80(2) Where the State Government is of the opinion that having regard to the public interest involved in the operation of a society it is necessary or expedient so to do, it may nominate its representatives on the committee of such society as if the State Government had subscribed to the share capital of the society and the provisions of Sub-section (1) shall, so far as may be apply to such nomination.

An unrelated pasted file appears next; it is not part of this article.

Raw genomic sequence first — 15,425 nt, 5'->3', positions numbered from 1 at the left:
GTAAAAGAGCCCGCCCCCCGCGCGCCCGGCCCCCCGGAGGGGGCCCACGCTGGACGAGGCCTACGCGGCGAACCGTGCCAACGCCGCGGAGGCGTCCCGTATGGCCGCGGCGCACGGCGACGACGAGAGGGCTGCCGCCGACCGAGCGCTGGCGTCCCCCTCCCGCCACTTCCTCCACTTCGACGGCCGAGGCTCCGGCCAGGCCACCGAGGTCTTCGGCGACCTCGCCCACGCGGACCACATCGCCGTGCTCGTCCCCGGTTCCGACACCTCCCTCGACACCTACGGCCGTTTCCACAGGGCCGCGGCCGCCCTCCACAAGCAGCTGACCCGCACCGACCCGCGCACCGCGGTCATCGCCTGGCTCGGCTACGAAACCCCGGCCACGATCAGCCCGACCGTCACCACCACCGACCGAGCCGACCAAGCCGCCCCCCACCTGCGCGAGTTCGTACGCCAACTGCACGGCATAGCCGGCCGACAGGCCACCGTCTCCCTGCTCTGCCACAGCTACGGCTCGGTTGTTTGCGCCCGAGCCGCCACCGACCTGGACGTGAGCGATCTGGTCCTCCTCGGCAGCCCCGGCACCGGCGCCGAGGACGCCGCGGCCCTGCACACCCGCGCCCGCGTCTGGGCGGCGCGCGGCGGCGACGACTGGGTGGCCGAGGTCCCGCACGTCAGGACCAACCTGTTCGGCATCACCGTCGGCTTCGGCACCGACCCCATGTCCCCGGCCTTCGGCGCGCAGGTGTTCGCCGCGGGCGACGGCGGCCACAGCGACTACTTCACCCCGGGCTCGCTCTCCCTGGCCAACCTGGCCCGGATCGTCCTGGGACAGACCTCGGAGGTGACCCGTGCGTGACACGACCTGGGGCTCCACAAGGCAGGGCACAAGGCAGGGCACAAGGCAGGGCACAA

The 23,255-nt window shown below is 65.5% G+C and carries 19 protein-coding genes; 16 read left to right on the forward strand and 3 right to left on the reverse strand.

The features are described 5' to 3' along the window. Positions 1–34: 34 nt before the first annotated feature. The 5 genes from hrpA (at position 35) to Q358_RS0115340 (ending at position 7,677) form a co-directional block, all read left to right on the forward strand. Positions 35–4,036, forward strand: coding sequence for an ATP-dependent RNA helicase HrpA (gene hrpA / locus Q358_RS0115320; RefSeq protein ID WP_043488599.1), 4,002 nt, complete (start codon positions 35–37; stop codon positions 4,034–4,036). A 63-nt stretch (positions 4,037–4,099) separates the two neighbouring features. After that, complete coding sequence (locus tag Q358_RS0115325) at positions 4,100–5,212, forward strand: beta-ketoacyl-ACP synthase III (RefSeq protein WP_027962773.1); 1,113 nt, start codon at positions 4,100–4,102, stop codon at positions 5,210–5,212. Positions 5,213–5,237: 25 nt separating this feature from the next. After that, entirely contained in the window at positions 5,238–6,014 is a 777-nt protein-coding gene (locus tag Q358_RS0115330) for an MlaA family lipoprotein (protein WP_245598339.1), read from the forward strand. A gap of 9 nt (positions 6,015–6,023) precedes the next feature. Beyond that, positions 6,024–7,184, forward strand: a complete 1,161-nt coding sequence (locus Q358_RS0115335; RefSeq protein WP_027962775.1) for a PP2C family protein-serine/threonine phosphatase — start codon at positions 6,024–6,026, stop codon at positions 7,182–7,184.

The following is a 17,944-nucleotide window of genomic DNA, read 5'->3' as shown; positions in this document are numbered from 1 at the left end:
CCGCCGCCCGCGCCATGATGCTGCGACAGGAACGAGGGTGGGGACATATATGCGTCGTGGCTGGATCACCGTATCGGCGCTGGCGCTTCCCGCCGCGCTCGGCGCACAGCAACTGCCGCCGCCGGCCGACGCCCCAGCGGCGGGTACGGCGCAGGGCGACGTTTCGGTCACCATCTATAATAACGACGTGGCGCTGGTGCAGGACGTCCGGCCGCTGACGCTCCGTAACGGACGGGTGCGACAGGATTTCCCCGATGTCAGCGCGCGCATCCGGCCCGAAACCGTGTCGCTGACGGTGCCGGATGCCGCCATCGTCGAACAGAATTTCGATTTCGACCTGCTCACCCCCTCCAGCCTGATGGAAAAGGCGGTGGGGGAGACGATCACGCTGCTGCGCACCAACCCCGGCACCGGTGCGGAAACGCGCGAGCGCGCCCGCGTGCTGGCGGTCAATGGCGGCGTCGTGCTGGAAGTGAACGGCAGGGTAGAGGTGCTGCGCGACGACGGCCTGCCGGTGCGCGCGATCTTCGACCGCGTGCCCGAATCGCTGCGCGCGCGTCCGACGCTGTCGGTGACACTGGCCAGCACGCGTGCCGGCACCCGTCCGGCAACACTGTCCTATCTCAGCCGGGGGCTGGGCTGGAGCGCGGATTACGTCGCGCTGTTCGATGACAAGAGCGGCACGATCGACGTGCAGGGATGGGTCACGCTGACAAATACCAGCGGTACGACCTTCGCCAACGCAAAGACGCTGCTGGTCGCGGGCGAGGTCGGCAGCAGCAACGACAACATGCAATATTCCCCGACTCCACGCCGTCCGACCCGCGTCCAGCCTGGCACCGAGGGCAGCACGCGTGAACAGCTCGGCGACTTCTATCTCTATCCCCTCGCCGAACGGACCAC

4. Now, therefore, the State Government got the power which could be exercised in a given case though the State Government may not have subscribed to the share capital of the society and when those powers are exercised the effect would be that the nomination of the persons who may not be more than three would exercise the same rights, duties, responsibilities and liabilities and their appointment would be considered as if the State Government had subscribed to the share capital of the society. The only condition, therefore, which was laid down was that though the State Government may not have subscribed to the share capital the State Government may exercise similar powers if the State Government is of the opinion that having regard to the public interest involved in the operation of the society it is expedient or necessary so to do. Now, therefore, what is necessary is that the Government is expected to apply its mind and having applied its mind it may come to the conclusion that it is in the public interest that the appointment must be made. That public interest is again clarified by words 'involved in the operation of a society'. Now, therefore, the interest of the society must be looked into particularly the operation of the society and if it is so found that it is necessary or expedient so to do the Government after having formed an opinion had power to nominate any number of persons who may not be more than three.